Response to the Issues paper for import risk analysis for fresh apples from the People's Republic of China - Tasmania - Department of Primary Industries & Water

Cover Letter

Department of Primary Industries & Water
PO Box 303
Devonport
Tasmania 7310
AUSTRALIA

+61 3 6421 7634 Telephone
Andrew.Bishop@dpiw.tas.gov.au

4 September 2008

Plant Biosecurity
Biosecurity Australia
GPO Box 858
CANBERRA ACT 2601

To whom it may concern,

Tasmanian Government Comment: Issues paper for apple fruit from China.

Please find attached the Tasmanian Government’s comments on the Issues paper for the import risk analysis of fresh apple fruit from the People's Republic of China.

If you have any questions, please contact me on (03) 6421 7634 or Andrew.Bishop@dpiw.tas.gov.au.

Yours sincerely

[Signed]

Andrew Bishop
Manager
BIOSECURITY POLICY BRANCH


Issues Paper for Import Risk Analysis of Fresh Apple Fruit From People's Republic of China

Biosecurity Australia July 2008

Tasmanian Government Comment

Prepared by the Apple Fruit Working Group, August 2008

1. Background

These comments are submitted because apple fruit from China potentially pose a direct biosecurity threat to Tasmania’s pome fruit industry, and to other plant industries in this State that might also be affected by pests and diseases associated with the import proposal. However, the Tasmanian Government believes the potential ramifications of new pests and diseases on apple fruit from China entering and establishing in Tasmania, go beyond this.

Our favourable biosecurity status is integral to, and at the heart of, the Tasmanian brand, and hence our ability to maintain and position ourselves as a unique source of a broad range of quality, natural produce and products for discerning national and international markets. Accordingly, a biosecurity threat to any single industry, such as pome fruit, is also a threat to how the whole Tasmanian brand is maintained, perceived and valued in the market.

Further, Tasmania’s small size and reliance on primary industries means that even a modest impact on one industry can have relatively greater impacts on the State’s economy and people, than is the case for other larger, more diverse mainland economies.

These characteristics of the Tasmanian situation inform the following comment on the Issues paper for the import risk analysis of fresh apple fruit from the People's Republic of China, July 2008 (Issues paper).

2. IRA Method

2.1. Assignment of probability ranges to qualitative likelihood descriptors for assessment of probability of entry, establishment and spread

The broad issue is that the method for estimating the likelihood of entry, establishment and spread that has been used in previous IRAs does not have sufficient regard to the kinds of uncertainties that typically attend predictions of complex biological and ecological interactions. We believe this results in a less conservative approach to estimating biosecurity risk against ALOP.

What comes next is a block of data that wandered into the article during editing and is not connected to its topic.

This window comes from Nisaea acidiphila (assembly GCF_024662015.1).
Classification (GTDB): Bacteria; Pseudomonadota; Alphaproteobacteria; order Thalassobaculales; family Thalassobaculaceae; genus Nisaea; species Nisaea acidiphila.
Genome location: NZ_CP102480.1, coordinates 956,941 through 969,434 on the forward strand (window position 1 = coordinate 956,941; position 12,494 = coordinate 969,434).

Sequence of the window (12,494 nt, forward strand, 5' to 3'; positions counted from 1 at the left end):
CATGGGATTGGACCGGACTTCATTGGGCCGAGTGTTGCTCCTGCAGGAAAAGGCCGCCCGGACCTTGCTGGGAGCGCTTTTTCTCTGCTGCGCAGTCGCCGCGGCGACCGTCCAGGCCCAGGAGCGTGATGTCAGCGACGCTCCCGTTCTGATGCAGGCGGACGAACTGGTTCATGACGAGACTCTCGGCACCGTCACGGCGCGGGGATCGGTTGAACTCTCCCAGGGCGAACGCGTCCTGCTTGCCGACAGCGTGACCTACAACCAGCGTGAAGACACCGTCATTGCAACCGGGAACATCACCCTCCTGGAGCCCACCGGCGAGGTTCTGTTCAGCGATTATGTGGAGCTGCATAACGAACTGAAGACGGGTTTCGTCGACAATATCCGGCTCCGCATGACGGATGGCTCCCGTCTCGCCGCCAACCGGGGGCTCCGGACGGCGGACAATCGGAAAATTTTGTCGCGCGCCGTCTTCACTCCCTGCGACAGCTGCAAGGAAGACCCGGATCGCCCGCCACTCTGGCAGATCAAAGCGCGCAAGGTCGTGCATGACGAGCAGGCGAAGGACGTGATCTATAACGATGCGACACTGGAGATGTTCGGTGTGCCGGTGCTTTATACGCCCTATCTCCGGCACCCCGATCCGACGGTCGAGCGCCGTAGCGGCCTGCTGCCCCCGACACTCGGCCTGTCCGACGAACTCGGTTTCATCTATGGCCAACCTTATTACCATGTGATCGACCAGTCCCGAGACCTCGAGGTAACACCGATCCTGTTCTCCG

By nature, it is challenging to describe qualitative likelihood clearly and in a way that can be interpreted consistently by all stakeholders. However, applying numerical descriptions in the form of probability ranges to qualitative likelihood categories gives the misleading impression that there is a unique mathematical solution to likelihood, and that uncertainties about how a particular pest might behave or respond in a certain environment can be dealt with by invoking numbers. This approach does not reflect the true complexity of biosecurity risk.

Assignment of probability ranges to qualitative likelihood statements is also problematic because the current probability ranges and associated written descriptions arguably, do not reflect community expectations of acceptable risk. For example, it is possible for ALOP to be met if, in the course of a single year’s trade, risk is the product of a one in twenty chance of entry, establishment and spread, and the pest can be expected to have a moderate impact. It is unlikely that the community would find this a reasonable interpretation of acceptable biosecurity risk.

1. The Tasmanian Government recommends use of indicative probability ranges to supplement the description of qualitative likelihood should be discontinued for all IRA work, and greater emphasis given to modifying the descriptive definitions, so that when considered against magnitude of impact, community expectations for acceptable risk are better represented.

The problem described above is compounded by the rules used in previous IRAs to combine qualitative likelihoods for entry, establishment and spread, to yield an overall L (EES). When the same likelihoods are combined, whether for import and distribution, or entry, establishment and spread, application of the rules gives an estimate that is one class lower (ie. moderate x moderate = low), except in the case of high likelihoods. While the case for this can be made with reference to the current probability ranges, the effect of these rules is that likelihood estimates are driven down. This is a less conservative approach that is not appropriate, especially in situations of significant uncertainty.